Momofuku Seiobo at The Star was the only other Sydney restaurant to achieve a three-hat rating, awarded to establishments with a Guide score of at least 18 out of 20. It is the first time Momofuku has achieved three hats since Barbados-born chef Paul Carmichael took leadership of the kitchen in 2015 and brought a Caribbean influence to the menu. Momofuku manager Kylie Javier Ashton received the Citi Service Excellence Award for maintaining the restaurants vitality since it opened in 2011.
Sepia, which has held three hats since 2011, was absent from new edition of the Guide after it was reported the team behind the Sussex Street restaurant would be relocating to Melbourne before Christmas. "Vicki [Wild] and Martin [Benn] have been highly instrumental in creating the incredible Sydney restaurant scene we have today with Sepia," said Rigby. "It's sad to see them go but I also can't wait to see what they do next."
There was no movement in the three-hat stakes for Victoria with Attica, Minamishima and Brae all retaining their three-hat ranking.
In the Guide's larger game of snakes-and-ladders, Potts Point modern vegetarian restaurant Yellow moved from a one-hat rating to two, while Indian fine-diner Aki's in Woolloomooloo, Bondi's Da Orazio Pizza + Porchetta, Bistro Rex and The Paddington all lost their hats.
Chippendale's A1 Canteen, East Sydney's Lankan Filling Station, and Surry Hills neighbours Poly and Chin Chin made a Guide debut at one hat. The Boathouse on Blackwattle Bay jumped back into the one-hat club after losing a toque last year.
New Melbourne restaurants Lesa, Sunda and Ryne entered the Guide with one hat. Scott Pickett's swaggery South Yarra restaurant Matilda 159 Domain, underground kaiseki restaurant Ishizuka, and Iki Jime - a seafood restaurant from the Vue de Monde group where Josephine Pignolet Young Chef of the Year winner Jodie Odrowaz is on the pans - all debuted at two hats.
Melbourne spills included Port Phillip Estate, Matteo's and Philippe all losing their hats. Meanwhile, Carlton Wine room is back in hat stakes following a takeover by Marion alumni, chef John Paul Twomey and wine director Travis Howe, who also took out Sommelier of the Year.
Brisbane's Urbane restaurant, which was sitting on top of the dining heap 12 months ago with three hats, missed out entirely this year on a hat of any kind. Urbane executive chef, Alejandro Cancino, departed the restaurant in April to focus on his own vegan fine-diner in Noosa and head chef Josh Raine was appointed to lead the Tetsuya's brigade late last year.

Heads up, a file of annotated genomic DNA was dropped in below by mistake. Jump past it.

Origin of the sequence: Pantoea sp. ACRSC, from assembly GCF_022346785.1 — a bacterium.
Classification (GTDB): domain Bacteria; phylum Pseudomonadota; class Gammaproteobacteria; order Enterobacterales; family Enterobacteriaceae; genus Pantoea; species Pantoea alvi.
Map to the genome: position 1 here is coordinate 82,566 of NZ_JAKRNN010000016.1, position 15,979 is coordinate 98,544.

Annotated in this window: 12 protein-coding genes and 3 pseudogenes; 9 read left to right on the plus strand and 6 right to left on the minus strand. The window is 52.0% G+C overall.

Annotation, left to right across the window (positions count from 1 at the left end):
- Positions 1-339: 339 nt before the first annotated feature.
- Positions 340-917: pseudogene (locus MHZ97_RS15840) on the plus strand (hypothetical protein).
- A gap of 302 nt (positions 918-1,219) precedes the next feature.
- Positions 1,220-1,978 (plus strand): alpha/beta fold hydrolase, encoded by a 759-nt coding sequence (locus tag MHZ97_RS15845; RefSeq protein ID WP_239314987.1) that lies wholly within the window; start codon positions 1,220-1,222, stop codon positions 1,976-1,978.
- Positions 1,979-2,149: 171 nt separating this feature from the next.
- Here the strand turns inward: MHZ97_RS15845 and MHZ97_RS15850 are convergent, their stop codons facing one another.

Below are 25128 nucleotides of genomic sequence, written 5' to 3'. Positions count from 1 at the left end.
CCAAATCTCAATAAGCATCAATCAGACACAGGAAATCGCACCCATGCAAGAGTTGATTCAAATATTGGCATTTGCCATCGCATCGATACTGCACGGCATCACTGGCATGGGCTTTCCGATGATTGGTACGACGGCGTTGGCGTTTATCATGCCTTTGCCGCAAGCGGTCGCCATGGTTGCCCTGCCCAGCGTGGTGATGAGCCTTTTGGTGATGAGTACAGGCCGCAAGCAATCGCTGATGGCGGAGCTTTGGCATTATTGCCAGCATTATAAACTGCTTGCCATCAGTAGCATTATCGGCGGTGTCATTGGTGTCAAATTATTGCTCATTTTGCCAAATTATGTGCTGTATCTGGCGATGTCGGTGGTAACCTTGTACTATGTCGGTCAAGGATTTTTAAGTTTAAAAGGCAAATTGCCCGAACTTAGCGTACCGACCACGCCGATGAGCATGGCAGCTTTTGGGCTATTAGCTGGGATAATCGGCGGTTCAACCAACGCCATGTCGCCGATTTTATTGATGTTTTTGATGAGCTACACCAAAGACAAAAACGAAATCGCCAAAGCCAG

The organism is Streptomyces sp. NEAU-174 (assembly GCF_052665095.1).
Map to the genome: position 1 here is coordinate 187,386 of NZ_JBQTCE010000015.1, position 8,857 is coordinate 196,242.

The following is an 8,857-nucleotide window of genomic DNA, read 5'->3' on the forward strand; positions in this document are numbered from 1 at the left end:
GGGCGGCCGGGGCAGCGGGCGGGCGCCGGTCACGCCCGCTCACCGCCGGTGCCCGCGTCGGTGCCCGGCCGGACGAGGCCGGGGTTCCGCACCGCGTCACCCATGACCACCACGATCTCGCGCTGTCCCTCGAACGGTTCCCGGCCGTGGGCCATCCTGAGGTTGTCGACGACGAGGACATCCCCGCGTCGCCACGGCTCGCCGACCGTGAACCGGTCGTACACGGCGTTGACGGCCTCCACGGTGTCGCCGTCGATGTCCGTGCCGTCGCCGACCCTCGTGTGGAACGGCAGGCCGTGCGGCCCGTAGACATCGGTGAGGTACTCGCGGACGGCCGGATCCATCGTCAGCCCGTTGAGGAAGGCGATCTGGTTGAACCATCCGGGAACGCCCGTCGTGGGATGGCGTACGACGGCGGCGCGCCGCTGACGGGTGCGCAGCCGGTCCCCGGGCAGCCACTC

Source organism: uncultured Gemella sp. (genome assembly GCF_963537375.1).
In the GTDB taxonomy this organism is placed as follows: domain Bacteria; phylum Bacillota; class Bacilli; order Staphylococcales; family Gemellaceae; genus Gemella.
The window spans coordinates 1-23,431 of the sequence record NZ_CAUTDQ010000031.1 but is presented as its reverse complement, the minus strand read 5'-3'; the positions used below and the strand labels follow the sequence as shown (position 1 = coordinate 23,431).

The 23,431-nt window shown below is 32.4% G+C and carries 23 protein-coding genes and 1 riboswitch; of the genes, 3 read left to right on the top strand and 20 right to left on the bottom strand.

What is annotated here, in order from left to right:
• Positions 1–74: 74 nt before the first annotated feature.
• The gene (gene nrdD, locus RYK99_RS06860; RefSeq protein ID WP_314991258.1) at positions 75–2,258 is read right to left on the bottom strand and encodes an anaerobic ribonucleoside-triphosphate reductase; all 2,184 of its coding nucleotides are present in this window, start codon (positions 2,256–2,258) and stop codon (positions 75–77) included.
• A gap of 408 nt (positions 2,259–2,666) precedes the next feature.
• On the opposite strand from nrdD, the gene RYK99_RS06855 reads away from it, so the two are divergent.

It reflected a tough year for Queensland with the number of hatted restaurants in the state slipping from 31 to 22. Tasmania held most of its ground with seven hats and Western Australia nearly doubled its hatted restaurants, jumping from 12 to 20. South Australia saw a small net gain in hats, going from 13 to 15.
Maurice Terzini's Surry Hills pub, The Dolphin, was named Bar of the Year for being a "bellwether boozer for the local community" and former Deputy Lord Mayor of the City of Sydney, Jess Miller, received the Food for Good Award for establishing the Sydney Doesn't Suck campaign to rid the city of single-use drinking straws.
Rigby believes future of Australian restaurants is bright. "For many decades, the restaurant industry has been associated with a mentally stressful work environment and boy's club culture," the Good Food Guide editor said.
"In the last 18 months, however, work conditions, pay rates and gender equality have been under the spotlight in the media and within the industry. Creating environments that aren't toxic, and inclusive of a broad spectrum of people, is highly important. The end result of anything, if you treat it gently and well, is always going to be a better product."
The Good Food Guide's second annual national edition, with hats awarded across Australia, was launched on October 8 with our presenting partners Vittoria Coffee and Citi. The Good Food Guide 2019 is on sale in newsagencies, bookstores and via thestore.com.au/gfg19 (delivery included), RRP $29.99.